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The hot hand fallacy fallacy rears its ugly ugly head

Funny how repeating the word “fallacy” reverses the meaning, but repeating the word “ugly” just intensifies it . . .

Anyway, Josh Miller points us to this article by what must be the last person on the planet to write uncritically about the so-called “hot hand fallacy.” It’s in the blog of the Society for Personal and Social Psychology:

More than three decades ago, Tom Gilovich, Robert Vallone, and Amos Tversky showed that players, coaches, and fans alike believe that successes in sports are often clumped together. But Gilovich and his team showed that there simply is no such thing as the hot hand in basketball. . . .

Shoot . . . they should’ve done some googling:

– The wikipedia entry for the hot hand starts as follows:

The “hot hand” (also known as the “hot hand phenomenon” or “hot hand fallacy”) is the purported phenomenon that a person who experiences a successful outcome has a greater chance of success in further attempts. The concept is often applied to sports and skill-based tasks in general and originates from basketball, whereas a shooter is allegedly more likely to score if their previous attempts were successful, i.e. while having “hot hands”. While previous success at a task can indeed change the psychological attitude and subsequent success rate of a player, researchers for many years did not find evidence for a “hot hand” in practice, dismissing it as fallacious. However, later research questioned whether the belief is indeed a fallacy. Recent studies using modern statistical analysis show there is evidence for the “hot hand” in some sporting activities.

– Continuing on the first page of the google search for *hot hand fallacy*, we do find some uncritical statements of the so-called fallacy, but we also find this explainer from Jason Collins and this Scientific American article from Miller and Sanjurjo, “Momentum Isn’t Magic—Vindicating the Hot Hand with the Mathematics of Streaks.”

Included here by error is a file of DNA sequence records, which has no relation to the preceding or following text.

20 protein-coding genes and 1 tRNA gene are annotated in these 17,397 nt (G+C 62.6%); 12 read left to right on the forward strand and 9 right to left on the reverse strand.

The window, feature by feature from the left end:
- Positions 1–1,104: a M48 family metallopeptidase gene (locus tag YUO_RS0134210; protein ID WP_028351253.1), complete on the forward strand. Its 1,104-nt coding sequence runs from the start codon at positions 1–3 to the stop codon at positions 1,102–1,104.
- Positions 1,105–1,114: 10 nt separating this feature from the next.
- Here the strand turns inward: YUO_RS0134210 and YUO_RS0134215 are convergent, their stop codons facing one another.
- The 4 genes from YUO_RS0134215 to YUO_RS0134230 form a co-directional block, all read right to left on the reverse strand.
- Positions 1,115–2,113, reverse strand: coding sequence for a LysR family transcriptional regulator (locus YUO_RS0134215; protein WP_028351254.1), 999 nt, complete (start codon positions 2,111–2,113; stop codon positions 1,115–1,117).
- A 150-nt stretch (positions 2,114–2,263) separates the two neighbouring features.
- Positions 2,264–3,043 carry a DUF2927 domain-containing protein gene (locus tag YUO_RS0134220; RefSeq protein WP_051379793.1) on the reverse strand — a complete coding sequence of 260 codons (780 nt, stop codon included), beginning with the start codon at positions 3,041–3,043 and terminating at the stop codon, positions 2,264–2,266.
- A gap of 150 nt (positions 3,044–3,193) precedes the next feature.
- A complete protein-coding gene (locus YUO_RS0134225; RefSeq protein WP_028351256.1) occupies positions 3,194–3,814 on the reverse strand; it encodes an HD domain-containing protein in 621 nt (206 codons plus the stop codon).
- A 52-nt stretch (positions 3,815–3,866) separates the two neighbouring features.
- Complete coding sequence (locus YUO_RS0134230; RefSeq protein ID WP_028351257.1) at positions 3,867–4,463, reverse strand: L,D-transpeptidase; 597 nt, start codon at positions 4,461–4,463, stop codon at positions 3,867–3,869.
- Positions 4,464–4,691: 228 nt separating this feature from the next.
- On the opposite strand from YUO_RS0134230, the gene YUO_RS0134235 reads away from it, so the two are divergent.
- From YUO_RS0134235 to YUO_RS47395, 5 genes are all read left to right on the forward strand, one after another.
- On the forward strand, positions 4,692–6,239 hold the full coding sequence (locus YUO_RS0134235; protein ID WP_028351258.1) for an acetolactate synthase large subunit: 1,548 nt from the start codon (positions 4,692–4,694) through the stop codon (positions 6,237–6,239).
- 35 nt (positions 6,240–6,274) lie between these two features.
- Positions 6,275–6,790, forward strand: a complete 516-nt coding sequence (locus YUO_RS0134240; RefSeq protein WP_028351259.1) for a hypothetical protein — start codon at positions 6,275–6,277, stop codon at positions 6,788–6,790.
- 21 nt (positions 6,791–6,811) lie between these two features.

The hot hand argument is subtle—indeed, I got it wrong myself in a published paper (see pages 636-637 here), so I don’t fault the author of the above post for getting things wrong. Too bad he didn’t google it, though, just to get some other perspectives.

Unfortunately, the blog of the Society for Personal and Social Psychology does not seem to allow for comments, so no room there for anyone to make a correction. On the plus side, they do include us in their blogroll! So there’s that.

As the saying goes, the future is already here—it’s just not very evenly distributed. The Society for Personal and Social Psychology seems to be stuck in 1985 on this one, with Run DMC on the beatbox, the Cosby Show on TV, Oliver North sending weapons to the Ayatollah, and New Coke in every 7-11 in the country.


  1. Stuck in 1985 seems a bit harsh, as this was taken as common received wisdom much more recently, right?